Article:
When is an ETF not an ETF?

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Growth in the European ETF industry is being held back by too much private trade over the counter

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If asked whether exchange traded funds are traded on exchange, you’d probably say something like “Yes, obviously. It’s in the name.” Well here’s a crazy thing: it turns out the majority of ETF trading in Europe is actually done off exchange.

It is estimated around two thirds of the market is done in private ‘over the counter,’ where typically an institution phones up a market maker to get a good price for buying a huge amount of ETF shares. This might not sound relevant for most of us smaller retail folk. And the techy speak can be a bit off-putting.

But actually, it does affect us, because it means we might not be getting the best price out there. It’s also holding back the growth of the European ETF industry.

Under the surface a lot of trades are being done that we are unaware of

For the one third of the market which is traded on exchange, these trades are ‘reported’. This means investors can see how much an ETF is being traded and the prices investors are getting for buying or selling.

Generally, the more an ETF is traded, the tighter the pricing tends to be, meaning it should be lower cost. And if an investor sees a good price, the more likely they are to trade on exchange.

But when buying or selling an ETF is done in private over the counter, it’s not obvious to any of us how much is being traded and what prices investors are getting.

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So this means when you look on a stock exchange to get this information, what you’re seeing is only the tip of the iceberg. Under the surface, there’s a whole load of trades being done that we don’t know about.

The problem with this is big investors who look on exchange and don’t think an ETF is being traded that much will be more likely to join in with transacting over the counter, to get a better deal.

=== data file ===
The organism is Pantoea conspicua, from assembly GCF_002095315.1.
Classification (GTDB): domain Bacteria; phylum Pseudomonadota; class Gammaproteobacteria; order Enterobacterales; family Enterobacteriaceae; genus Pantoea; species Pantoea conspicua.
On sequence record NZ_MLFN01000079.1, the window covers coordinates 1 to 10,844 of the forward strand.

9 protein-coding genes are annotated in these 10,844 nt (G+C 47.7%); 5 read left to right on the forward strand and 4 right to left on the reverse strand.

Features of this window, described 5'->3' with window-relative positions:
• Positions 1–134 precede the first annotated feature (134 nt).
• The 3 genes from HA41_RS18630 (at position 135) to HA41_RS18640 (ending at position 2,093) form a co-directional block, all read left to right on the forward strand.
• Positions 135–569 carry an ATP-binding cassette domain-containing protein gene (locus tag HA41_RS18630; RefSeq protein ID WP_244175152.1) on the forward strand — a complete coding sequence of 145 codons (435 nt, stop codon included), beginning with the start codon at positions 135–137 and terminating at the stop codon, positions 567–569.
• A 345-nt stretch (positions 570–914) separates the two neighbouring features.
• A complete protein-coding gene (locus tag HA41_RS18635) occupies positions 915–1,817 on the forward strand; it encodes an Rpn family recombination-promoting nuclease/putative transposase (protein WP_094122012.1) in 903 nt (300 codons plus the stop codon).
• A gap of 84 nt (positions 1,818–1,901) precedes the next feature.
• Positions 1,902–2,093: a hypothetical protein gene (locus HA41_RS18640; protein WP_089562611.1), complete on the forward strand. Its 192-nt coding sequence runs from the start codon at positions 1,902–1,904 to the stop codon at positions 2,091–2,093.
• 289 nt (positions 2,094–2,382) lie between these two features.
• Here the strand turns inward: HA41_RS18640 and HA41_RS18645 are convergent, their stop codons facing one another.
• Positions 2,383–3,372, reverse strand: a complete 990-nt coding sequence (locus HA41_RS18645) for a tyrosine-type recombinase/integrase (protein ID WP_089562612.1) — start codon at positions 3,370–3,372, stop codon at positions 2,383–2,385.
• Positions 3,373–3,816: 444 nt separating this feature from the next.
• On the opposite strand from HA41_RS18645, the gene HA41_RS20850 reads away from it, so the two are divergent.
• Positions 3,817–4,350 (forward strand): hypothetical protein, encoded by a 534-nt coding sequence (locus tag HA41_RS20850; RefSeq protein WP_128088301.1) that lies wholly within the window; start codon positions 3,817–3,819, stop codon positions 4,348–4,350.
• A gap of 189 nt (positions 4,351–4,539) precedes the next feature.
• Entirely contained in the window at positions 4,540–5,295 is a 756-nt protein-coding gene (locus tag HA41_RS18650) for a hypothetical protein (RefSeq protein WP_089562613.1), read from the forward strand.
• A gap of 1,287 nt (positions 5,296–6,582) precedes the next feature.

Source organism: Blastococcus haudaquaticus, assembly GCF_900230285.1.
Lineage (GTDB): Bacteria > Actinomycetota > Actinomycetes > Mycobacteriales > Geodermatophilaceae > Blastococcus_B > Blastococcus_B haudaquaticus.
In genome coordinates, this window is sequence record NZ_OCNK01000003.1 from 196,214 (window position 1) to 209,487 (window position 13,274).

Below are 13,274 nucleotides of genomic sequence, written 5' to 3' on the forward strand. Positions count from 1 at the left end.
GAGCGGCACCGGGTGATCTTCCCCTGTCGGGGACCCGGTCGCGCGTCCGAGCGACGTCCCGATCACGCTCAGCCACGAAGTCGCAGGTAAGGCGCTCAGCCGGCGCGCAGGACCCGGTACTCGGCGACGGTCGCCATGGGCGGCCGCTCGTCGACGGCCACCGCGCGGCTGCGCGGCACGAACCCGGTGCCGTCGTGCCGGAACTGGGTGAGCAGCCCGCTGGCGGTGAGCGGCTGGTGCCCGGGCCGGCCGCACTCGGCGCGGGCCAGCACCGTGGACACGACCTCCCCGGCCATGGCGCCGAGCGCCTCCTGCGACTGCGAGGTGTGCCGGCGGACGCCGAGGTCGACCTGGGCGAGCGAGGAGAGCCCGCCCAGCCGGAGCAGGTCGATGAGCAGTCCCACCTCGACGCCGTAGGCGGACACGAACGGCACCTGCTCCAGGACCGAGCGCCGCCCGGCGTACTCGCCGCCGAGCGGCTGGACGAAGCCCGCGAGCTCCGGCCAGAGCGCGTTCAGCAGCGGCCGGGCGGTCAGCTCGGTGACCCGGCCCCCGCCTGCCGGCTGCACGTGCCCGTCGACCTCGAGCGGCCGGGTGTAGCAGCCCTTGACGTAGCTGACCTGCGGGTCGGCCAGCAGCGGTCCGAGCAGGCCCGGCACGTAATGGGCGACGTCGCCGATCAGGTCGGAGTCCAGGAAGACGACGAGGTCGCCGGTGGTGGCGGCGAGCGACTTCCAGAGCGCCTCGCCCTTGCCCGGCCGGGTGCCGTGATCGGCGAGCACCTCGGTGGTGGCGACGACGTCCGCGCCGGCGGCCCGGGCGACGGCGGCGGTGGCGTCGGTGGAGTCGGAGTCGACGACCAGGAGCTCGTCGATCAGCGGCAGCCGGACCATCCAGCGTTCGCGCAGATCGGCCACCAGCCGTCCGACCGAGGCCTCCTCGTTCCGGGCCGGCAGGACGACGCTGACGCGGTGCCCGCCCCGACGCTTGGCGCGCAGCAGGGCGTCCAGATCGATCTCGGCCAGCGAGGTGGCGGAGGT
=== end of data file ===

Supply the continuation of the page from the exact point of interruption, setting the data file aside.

If you’re still thinking “well, this doesn’t sound like a problem for me, I’m only a small investor,” think again. The more investors trade, the lower the cost of buying shares in an ETF can be.

This is because the bid-offer spread is generally tighter. This spread is the difference in the price of buying and selling these shares.

Much like buying and selling currency when going on holiday, you tend to end up paying a bit more to buy the shares and get slightly less when selling. For example, if the offer price I can buy at is 101p at best, and the bid price I can sell at is 99p, then the spread is 2p. So once you’ve bought it at 101p, you need to see the price you can sell at go up by 2p.

Those ETFs which are traded more have lower bid-offer spreads as it is efficient to find a buyer and a seller, making the transaction cost to make the match smaller. Conversely, a more niche, less traded ETF will likely have a much bigger spread.

But there’s another element to consider, that can make the spread bigger. This is based on the actual asset the ETF is tracking. If you buy an ETF tracking the FTSE 100, for example, the underlying shares are heavily traded and very liquid, meaning the fund tracking these shares is likely to have a tighter spread.

However if you go for a frontier market ETF, these shares are harder to trade, as there are all sorts of issues to consider, from corporate governance problems to political risks. This means there’s likely to be a wider spread when buying and selling the ETF.

So getting a tight spread is important in lowering your overall costs. And if big institutional investors can play a part in this by trading on exchange, then the market should be encouraged to move in this direction.

There has been talk of developments in European regulation which could require over the counter trades to be reported, which would give everyone a better idea of what is going on. However, whether this comes into action and has such an impact remains to be seen.

At the same time, the more retail use ETFs the greater the volume of trading done on exchange, as in the older US market.  And with more UK investors across the board adopting ETFs, this trading issue should improve.

Still, it just goes to show, despite the name of any investment, it’s worth digging under the surface to understand what’s really going on.

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Readers' comments (1)

  • Does this lack of on-exchange trading explain why ETFs still have a long way to go in the UK? Or whether the general lack of an investment/saving culture in the UK is the real explanation.

    I suspect if the whole 'sign-up' process of investing in ETFs was made much simpler, many retail investors could eventually develop the savings habit.

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